Metabolic flexibility and rapid adaptation of P. aeruginosa to diverse nutrient-limited conditions often correlates with a decrease in susceptibility to antibiotics (Poole, 2012). Given that RpoN has been implicated in the acquisition of nitrogen and amino acid metabolism (Totten et al., 1990) and that the stress response in P. aeruginosa is attributed to RpoS (Suh et al., 1999), we decided to focus subsequent work on investigating tobramycin tolerance by modulating the metabolic status of the cells. To define the importance of nutrient-limited conditions in tobramycin tolerance, we performed killing assays with stationary phase cells in a defined minimal (AB) medium supplemented with 0.2% glucose and 0.2% CAA. The results of the killing assays demonstrated an overall increase in survival to tobramycin in all strains; however, nutrient-limited conditions failed to restore wild-type tolerance in the ΔrpoN mutant. The complemented ΔrpoN mutant produced wild-type survival in the presence of tobramycin (Figure 2A). Growth in AB minimal medium failed to abolish the tobramycin-sensitive phenotype of the logarithmic phase ΔrpoN mutant cells, and the logarithmic phase ΔrpoS and ΔrpoNΔrpoS mutant cells demonstrated a rapid decrease in survival after 1 h of treatment with tobramycin, which was followed by a delay in killing up to the 3-h time-point. The complemented ΔrpoN mutant demonstrated wild-type survival in response to tobramycin (Figure 2B).

FIGURE 2
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Figure 2. Time-dependent killing assay of stationary-phase (A) and logarithmic phase (B) wild-type PAO1 and the ΔrpoN, ΔrpoS, ΔrpoNΔrpoS, and ΔrpoN/rpoN+ mutants treated with 32 μg/ml tobramycin grown in a defined minimal (AB) medium supplemented with 0.2% glucose and 0.2% CAA. Wild-type PAO1 was grown without tobramycin and served as a growth control. Percentage survival at the indicated time points was calculated by dividing the number of CFU/ml after antibiotic treatment by the CFU/ml before addition of tobramycin. The experiment was performed in triplicate. Error bars indicate SDs. P ≤ 0.05 (*), ≤0.01 (**) vs. wild type.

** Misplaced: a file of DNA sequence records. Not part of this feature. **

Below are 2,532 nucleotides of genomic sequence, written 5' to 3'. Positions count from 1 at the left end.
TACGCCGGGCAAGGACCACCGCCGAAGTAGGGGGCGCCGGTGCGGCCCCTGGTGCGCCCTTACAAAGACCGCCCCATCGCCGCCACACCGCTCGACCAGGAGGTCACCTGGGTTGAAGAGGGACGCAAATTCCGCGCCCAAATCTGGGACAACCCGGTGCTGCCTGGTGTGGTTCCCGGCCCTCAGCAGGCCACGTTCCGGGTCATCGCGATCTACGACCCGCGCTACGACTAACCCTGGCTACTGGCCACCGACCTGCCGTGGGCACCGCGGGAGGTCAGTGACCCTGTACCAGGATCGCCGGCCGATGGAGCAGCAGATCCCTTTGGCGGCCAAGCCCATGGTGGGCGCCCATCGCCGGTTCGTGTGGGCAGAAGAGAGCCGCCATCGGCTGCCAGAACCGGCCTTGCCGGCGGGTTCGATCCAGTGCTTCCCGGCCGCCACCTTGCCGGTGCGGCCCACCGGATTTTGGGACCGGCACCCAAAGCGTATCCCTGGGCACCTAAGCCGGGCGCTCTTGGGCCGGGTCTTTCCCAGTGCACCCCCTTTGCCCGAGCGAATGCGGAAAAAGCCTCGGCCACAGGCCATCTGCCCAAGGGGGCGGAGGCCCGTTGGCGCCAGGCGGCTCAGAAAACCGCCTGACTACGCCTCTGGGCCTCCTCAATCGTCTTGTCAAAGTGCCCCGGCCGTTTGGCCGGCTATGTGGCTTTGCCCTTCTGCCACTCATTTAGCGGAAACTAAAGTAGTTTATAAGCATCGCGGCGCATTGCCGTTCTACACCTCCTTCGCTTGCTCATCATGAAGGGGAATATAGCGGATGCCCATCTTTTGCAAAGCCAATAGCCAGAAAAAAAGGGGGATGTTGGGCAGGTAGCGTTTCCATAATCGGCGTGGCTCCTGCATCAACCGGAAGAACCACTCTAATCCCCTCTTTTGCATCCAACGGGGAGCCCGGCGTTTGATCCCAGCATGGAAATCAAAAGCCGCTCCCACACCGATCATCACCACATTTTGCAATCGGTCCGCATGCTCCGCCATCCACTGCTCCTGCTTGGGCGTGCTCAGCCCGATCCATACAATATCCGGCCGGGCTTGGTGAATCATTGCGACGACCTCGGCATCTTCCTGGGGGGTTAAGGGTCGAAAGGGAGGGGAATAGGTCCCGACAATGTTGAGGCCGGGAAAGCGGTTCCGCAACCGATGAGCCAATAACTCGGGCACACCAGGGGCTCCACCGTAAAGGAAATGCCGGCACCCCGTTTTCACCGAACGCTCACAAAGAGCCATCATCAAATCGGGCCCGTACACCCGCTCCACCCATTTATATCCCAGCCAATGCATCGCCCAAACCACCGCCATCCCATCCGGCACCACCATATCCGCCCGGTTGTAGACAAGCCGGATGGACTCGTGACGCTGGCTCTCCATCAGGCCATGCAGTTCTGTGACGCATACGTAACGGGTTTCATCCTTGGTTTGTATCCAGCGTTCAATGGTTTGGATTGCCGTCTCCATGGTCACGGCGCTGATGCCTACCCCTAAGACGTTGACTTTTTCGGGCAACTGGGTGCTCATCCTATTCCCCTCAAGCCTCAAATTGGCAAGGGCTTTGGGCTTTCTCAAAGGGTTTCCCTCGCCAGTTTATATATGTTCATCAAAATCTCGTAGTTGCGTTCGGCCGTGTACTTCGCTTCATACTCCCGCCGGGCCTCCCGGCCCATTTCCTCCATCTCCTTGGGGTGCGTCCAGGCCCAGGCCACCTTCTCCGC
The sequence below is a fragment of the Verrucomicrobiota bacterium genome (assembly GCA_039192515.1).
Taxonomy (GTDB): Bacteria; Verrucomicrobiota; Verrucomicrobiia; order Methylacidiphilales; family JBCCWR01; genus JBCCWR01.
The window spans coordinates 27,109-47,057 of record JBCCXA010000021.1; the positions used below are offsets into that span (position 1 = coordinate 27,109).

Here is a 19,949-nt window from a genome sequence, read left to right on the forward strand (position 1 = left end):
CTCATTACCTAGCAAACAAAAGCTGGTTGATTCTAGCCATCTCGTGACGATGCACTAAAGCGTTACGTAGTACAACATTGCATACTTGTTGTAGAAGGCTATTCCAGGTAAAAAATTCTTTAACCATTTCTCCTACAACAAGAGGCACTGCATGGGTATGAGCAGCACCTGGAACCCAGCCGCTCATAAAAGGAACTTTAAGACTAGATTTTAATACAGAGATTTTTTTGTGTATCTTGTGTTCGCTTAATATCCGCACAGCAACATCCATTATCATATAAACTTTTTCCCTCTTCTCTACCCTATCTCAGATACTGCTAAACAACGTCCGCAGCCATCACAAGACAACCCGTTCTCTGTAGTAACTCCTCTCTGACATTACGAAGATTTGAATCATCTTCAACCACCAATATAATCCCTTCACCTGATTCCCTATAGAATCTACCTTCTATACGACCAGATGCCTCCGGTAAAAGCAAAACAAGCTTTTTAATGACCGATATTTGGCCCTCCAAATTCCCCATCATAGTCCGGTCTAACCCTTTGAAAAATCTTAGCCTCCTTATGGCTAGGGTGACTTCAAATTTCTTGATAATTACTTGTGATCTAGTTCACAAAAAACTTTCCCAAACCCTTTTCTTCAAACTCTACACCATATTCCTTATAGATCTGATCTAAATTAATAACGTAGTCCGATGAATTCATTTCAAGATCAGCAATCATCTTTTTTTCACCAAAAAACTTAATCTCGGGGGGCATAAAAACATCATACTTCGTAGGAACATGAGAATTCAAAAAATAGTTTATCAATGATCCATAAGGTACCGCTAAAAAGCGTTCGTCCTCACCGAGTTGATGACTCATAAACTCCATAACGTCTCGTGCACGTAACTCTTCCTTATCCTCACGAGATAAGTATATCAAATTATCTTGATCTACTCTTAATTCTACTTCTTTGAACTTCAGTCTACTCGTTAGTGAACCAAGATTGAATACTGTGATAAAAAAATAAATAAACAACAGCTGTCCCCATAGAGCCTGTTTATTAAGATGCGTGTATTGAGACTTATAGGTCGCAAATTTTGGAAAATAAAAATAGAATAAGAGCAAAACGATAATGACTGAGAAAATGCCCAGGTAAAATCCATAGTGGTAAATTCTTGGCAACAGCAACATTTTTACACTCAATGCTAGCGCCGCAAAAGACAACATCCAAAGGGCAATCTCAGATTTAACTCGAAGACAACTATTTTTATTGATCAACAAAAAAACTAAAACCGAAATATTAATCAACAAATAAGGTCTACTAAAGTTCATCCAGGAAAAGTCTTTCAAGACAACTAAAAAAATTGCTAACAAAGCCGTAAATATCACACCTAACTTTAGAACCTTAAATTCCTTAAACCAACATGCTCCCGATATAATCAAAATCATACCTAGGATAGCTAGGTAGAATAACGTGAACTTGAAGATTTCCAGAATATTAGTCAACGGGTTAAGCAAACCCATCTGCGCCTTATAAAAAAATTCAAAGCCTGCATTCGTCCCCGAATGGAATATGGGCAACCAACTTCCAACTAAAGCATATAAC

Growth rate analysis of the mutants in LB medium indicated that the ΔrpoN mutant grew slightly slower than the wild-type PAO1, whereas the ΔrpoNΔrpoS mutant displayed a more pronounced growth defect (Figure 3A). Growth in the defined AB minimal medium resulted in significantly delayed growth for the ΔrpoNΔrpoS mutant and to a lesser extent for the ΔrpoN and ΔrpoS mutants (Figure 3B). The complemented strain, ΔrpoN/rpoN+, restored the growth defect of the ΔrpoN mutant (Figures 3A,B).

FIGURE 3
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Figure 3. Growth rate analysis for wild-type PAO1, ΔrpoN mutant, ΔrpoS mutant, ΔrpoNΔrpoS mutant, and ΔrpoN/rpoN+ mutant grown in the LB medium (A) and AB minimal medium supplemented with 0.2% glucose and 0.2% CAA (B) at 37°C. Growth curves showing the absorbance at 595 nm plotted over time. Error bars indicate SDs. P ≤ 0.05 (*), ≤0.01 (**), or ≤0.001(***) vs. wild type.

Taken together, these data support the following key findings: (i) RpoN is important for P. aeruginosa interaction with tobramycin during both the stationary and logarithmic growth phases; (ii) the logarithmic phase response of RpoN to tobramycin is mediated through a mechanism that involves RpoS; and (iii) the observed slow growth correlates with the ΔrpoNΔrpoS mutant being recalcitrant to killing by tobramycin.

Tobramycin Differentially Affects the Expression of gacA, rsmA, relA, and rpoS Depending on the Metabolic Status of the Cells